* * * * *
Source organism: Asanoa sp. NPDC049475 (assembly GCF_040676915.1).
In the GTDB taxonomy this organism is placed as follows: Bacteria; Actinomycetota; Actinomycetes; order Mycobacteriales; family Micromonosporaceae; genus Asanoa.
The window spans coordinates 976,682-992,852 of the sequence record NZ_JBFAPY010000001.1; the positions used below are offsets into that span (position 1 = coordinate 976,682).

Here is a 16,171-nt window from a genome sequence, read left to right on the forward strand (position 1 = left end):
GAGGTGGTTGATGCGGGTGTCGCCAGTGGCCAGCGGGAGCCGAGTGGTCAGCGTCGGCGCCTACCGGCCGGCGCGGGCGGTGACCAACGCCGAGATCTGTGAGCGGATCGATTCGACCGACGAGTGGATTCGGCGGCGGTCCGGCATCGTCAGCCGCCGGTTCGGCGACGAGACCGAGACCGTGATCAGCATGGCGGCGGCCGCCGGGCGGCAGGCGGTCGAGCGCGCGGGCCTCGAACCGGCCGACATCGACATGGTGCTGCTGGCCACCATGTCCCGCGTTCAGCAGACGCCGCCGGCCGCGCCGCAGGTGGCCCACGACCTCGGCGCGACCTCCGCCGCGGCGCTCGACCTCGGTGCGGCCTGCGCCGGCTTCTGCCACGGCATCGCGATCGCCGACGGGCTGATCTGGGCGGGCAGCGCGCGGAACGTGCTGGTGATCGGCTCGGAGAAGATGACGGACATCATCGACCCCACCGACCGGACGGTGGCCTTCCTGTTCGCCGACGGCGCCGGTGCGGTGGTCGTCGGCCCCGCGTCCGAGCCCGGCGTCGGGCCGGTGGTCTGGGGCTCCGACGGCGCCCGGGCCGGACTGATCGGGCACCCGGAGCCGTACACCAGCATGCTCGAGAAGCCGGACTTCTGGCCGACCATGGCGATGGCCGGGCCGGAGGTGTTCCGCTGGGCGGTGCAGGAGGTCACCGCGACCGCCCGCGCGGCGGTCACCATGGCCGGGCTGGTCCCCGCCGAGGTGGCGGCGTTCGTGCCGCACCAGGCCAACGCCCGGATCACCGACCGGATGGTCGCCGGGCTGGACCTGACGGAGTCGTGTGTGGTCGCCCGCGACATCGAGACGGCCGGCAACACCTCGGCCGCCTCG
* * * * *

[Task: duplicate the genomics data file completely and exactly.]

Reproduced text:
Source organism: Asanoa sp. NPDC049475 (assembly GCF_040676915.1).
In the GTDB taxonomy this organism is placed as follows: Bacteria; Actinomycetota; Actinomycetes; order Mycobacteriales; family Micromonosporaceae; genus Asanoa.
The window spans coordinates 976,682-992,852 of the sequence record NZ_JBFAPY010000001.1; the positions used below are offsets into that span (position 1 = coordinate 976,682).

Here is a 16,171-nt window from a genome sequence, read left to right on the forward strand (position 1 = left end):
GAGGTGGTTGATGCGGGTGTCGCCAGTGGCCAGCGGGAGCCGAGTGGTCAGCGTCGGCGCCTACCGGCCGGCGCGGGCGGTGACCAACGCCGAGATCTGTGAGCGGATCGATTCGACCGACGAGTGGATTCGGCGGCGGTCCGGCATCGTCAGCCGCCGGTTCGGCGACGAGACCGAGACCGTGATCAGCATGGCGGCGGCCGCCGGGCGGCAGGCGGTCGAGCGCGCGGGCCTCGAACCGGCCGACATCGACATGGTGCTGCTGGCCACCATGTCCCGCGTTCAGCAGACGCCGCCGGCCGCGCCGCAGGTGGCCCACGACCTCGGCGCGACCTCCGCCGCGGCGCTCGACCTCGGTGCGGCCTGCGCCGGCTTCTGCCACGGCATCGCGATCGCCGACGGGCTGATCTGGGCGGGCAGCGCGCGGAACGTGCTGGTGATCGGCTCGGAGAAGATGACGGACATCATCGACCCCACCGACCGGACGGTGGCCTTCCTGTTCGCCGACGGCGCCGGTGCGGTGGTCGTCGGCCCCGCGTCCGAGCCCGGCGTCGGGCCGGTGGTCTGGGGCTCCGACGGCGCCCGGGCCGGACTGATCGGGCACCCGGAGCCGTACACCAGCATGCTCGAGAAGCCGGACTTCTGGCCGACCATGGCGATGGCCGGGCCGGAGGTGTTCCGCTGGGCGGTGCAGGAGGTCACCGCGACCGCCCGCGCGGCGGTCACCATGGCCGGGCTGGTCCCCGCCGAGGTGGCGGCGTTCGTGCCGCACCAGGCCAACGCCCGGATCACCGACCGGATGGTCGCCGGGCTGGACCTGACGGAGTCGTGTGTGGTCGCCCGCGACATCGAGACGGCCGGCAACACCTCGGCCGCCTCG